A view from the bluff
TE photo, August 2001
on a Pecan Shell|
The falls for which the town was named were called "great falls" or the "marble
falls" as early as 1817.
A man ahead of his time was Colonel Charles
J. Todd. In 1851 he bought a good portion of the land along the river for $80.
In 1854 "Todd's village" was to be a thriving community in a beautiful place,
but few people saw Todd’s vision. The land went unsold for want of buyers and
the county auctioned the land for taxes in 1880.
Adam Johnson also saw the falls in 1854 and wanted to build an industrial
showplace, channeling the waters of the Colorado into a riverside plant. Johnson
enlisted in the Confederate army during the Civil War and was blinded for life,
but not before becoming a General. In 1886 the now blind Johnson bought a good
deal of land – including the all-important falls. The Texas Mining and Improvement
Company was chartered in June 1887 and Johnson
and nine investors put the first lots up for sale in July of 1887.
timeline of significant events in the history of Marble Falls
1871: the legislature authorizes the building of a dam near Marble Falls but it
fails to materialize
1881: State Capitol in Austin
burns – a replacement is planed and granite is the preferred building material
1885: Adam Johnson grants right-of-way across 7 miles of his property – letting
a railroad spur be built from Burnet. The quarry
donates the stone for free and the spur allows it to be hauled to Austin.
1887: The town’s first newspaper The Nutshell is published
1889: The Austin
and NW Railroad builds extension to Marble Falls from Granite Mountain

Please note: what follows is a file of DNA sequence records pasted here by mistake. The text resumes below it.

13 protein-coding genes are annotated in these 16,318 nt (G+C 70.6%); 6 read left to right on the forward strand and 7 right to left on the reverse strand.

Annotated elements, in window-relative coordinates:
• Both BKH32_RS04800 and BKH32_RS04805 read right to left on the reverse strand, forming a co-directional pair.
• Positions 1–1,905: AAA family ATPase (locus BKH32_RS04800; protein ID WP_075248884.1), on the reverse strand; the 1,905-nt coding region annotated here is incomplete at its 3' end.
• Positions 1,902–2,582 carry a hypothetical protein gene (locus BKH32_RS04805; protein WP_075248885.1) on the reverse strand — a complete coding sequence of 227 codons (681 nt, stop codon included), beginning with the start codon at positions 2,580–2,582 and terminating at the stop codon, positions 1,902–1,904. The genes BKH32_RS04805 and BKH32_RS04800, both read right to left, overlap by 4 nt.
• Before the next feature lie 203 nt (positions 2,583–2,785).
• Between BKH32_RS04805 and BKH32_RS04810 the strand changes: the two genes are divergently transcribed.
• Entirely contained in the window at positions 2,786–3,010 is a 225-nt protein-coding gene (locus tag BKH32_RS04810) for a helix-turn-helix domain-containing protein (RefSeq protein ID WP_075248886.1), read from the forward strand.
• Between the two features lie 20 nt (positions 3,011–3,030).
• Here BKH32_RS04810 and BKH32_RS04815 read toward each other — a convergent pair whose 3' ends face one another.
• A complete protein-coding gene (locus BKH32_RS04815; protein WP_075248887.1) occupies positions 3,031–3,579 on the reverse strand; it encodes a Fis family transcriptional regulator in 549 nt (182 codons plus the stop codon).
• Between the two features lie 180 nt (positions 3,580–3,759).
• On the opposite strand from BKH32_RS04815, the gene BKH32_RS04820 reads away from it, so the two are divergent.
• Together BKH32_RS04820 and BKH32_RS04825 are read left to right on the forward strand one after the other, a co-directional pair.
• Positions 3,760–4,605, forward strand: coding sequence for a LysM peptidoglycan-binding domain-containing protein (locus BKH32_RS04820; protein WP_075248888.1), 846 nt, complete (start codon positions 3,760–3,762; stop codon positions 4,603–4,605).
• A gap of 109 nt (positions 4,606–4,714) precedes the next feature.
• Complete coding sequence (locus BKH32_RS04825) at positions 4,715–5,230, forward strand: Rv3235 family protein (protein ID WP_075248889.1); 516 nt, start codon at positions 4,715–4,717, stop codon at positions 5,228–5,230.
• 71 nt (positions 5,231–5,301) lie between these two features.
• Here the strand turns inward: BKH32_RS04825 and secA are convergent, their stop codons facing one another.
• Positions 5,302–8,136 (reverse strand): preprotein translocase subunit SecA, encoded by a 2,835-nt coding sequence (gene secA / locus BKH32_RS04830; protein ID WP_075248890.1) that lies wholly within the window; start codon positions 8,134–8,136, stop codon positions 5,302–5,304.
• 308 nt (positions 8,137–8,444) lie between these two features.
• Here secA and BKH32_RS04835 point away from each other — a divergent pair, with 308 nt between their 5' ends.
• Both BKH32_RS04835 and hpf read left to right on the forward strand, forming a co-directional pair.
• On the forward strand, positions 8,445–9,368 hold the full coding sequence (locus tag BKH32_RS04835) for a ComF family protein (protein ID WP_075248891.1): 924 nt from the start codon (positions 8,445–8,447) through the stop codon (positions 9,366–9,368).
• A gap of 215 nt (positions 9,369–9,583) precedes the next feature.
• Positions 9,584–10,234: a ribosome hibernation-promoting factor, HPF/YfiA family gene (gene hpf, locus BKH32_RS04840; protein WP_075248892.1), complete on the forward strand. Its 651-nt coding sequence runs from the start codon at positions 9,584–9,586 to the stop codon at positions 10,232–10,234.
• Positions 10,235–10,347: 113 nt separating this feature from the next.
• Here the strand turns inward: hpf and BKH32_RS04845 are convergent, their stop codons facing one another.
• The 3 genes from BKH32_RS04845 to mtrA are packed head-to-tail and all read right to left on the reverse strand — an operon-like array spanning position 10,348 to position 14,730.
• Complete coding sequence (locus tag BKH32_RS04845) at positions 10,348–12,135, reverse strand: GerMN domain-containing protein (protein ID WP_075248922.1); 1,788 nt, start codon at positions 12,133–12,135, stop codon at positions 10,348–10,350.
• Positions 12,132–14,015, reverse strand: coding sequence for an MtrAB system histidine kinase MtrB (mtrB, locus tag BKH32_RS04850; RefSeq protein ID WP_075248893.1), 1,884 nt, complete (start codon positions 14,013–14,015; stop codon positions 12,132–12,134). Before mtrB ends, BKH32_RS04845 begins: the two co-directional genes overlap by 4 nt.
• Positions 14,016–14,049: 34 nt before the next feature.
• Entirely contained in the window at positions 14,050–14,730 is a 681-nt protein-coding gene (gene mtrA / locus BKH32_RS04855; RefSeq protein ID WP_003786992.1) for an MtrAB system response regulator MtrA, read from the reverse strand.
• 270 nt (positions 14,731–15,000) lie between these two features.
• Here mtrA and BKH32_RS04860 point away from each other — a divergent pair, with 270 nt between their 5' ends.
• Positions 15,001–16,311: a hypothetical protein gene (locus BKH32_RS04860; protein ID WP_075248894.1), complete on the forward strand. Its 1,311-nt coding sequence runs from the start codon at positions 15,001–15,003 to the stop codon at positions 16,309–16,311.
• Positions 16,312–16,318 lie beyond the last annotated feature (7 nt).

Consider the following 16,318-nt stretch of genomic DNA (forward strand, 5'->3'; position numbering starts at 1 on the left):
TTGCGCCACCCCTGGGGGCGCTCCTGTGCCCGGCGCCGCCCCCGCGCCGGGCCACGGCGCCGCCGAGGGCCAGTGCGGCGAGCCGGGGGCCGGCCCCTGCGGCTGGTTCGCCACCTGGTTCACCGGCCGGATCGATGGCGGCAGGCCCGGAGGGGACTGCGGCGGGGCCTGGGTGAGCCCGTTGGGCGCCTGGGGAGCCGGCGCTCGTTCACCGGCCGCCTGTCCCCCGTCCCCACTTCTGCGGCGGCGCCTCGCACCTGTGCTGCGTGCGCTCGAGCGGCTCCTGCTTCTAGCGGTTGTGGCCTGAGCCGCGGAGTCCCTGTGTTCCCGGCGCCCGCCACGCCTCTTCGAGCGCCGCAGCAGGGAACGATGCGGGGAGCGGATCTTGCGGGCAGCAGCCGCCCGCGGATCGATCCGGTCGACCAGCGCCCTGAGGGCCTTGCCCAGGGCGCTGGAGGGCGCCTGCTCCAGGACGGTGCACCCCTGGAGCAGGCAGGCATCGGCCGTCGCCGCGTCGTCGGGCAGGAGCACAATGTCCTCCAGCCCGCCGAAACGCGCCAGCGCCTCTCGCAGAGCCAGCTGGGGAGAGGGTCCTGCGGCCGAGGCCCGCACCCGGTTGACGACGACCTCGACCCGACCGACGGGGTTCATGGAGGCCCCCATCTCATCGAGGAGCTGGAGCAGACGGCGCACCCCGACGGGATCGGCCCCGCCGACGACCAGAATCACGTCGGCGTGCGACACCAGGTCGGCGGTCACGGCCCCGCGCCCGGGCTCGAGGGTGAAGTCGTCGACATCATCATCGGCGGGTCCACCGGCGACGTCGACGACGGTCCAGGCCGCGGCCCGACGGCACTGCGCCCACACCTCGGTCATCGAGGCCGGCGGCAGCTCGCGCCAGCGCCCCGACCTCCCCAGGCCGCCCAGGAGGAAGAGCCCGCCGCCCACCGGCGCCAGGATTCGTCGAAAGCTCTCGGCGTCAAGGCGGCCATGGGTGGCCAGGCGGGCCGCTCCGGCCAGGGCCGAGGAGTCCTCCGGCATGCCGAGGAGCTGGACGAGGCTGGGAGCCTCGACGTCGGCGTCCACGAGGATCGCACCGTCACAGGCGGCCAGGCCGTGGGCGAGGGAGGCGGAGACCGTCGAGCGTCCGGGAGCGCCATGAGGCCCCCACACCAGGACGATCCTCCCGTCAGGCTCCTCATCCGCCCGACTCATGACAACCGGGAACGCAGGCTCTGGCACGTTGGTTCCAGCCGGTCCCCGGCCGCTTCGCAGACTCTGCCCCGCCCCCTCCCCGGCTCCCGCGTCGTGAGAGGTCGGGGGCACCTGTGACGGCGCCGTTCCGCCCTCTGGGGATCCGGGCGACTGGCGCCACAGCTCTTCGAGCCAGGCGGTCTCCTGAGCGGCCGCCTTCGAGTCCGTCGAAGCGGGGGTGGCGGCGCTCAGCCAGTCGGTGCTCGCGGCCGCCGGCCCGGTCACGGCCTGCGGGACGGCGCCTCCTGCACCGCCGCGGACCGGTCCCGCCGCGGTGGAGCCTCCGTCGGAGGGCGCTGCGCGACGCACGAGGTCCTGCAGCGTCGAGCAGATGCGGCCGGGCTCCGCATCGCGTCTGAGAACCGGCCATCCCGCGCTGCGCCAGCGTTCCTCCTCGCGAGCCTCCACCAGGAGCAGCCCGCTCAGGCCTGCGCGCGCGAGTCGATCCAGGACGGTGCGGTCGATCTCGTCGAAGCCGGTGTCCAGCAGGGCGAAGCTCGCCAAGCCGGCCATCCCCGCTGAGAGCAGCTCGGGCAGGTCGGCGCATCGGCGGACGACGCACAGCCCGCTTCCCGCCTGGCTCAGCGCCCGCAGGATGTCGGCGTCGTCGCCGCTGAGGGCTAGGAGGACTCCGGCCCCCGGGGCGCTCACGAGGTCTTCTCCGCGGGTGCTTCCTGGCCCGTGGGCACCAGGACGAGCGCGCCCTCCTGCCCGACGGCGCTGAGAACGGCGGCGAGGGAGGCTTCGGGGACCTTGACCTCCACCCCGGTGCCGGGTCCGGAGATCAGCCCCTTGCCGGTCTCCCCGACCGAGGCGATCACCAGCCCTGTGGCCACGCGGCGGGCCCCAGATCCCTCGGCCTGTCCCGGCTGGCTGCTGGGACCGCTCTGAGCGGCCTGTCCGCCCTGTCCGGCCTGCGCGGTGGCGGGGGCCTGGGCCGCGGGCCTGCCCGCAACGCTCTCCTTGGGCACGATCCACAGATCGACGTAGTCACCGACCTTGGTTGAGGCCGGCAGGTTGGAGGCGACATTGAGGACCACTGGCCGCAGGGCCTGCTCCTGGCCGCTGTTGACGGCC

the community had a weekly newspaper and an estimated 400 to 600 residents.
1892: Marble Falls Alliance University was chartered
1895: a huge building
is built, but funding runs out when the time comes to buy machinery
First city officials are elected
1908: Independent School District is formed
1917: Birdie Crosby Harwood is elected as the first woman mayor in the United
1920s: Paved roads and electric lights came in then 1920s.
a dam was built to supply power to the Marble Falls Textile Mills Company – Johnson’s
1940: the population was just over 1,000.
1950s: A dam
Marble Falls, but destroys the natural falls.
- Book Hotel Here
Man’s Town by Clay Coppedge|
called the man who founded Marble Falls “Stovepipe” because of a sneaky trick
he pulled off as a Confederate commander in the Civil War. The town he founded
was called Blind Man’s Town because he was blind when he laid out the streets
of the town by memory... more
A roadside park near Marble Falls
TE Photo, August 2001
Mountain – RM 1431 on the road to Burnet just
North of town. From a roadside park (with the nicest picnic tables in the world)
you can observe the quarrying of the same pink granite that was used in the construction
of the state capitol building.|
LBJ: (formerly Granite Shoals Lake) 6,375 acres of water with high bluffs
and granite outcroppings
Column by Mike Cox)
The expression "he just dropped out of sight" had both
figurative and literal meaning in Burnet County during and after the Civil War.
Common belief held that folks who disappeared in that area often ended up at the
bottom of a 150-plus-deep foot limestone fissure south of Marble Falls aptly named
"Dead Man's Hole." Marble
Falls Hotels - Book now
granite outcropping with cactus|
TE Photo, August 2001
| Marble Falls
Tourist Information Marble
Falls/Lake LBJ Chamber of Commerce|
916 Second Street • Marble Falls, TX
830-693-2815 • f: 830-693-1620
801 Highway 281 Marble Falls, Texas 78654
SE corner of the
Historic 1893 Depot Building at 801 Hwy 281
1 block SE of the US Hwy 281/FM
Local: (830) 693-4449 Marble
Falls Texas Forum|
Even though we are currently out here in St. Lewis, Washington,
our hearts are still at home in Kempner. Just remembering the field of bluebonnets
surrounding the little rock house north of Marble Falls. - JL Truitt, August
in its purpose to preserve historic, endangered and vanishing Texas, asks that
anyone wishing to share their local history, stories, and vintage/historic photos
of their town/subject, please contact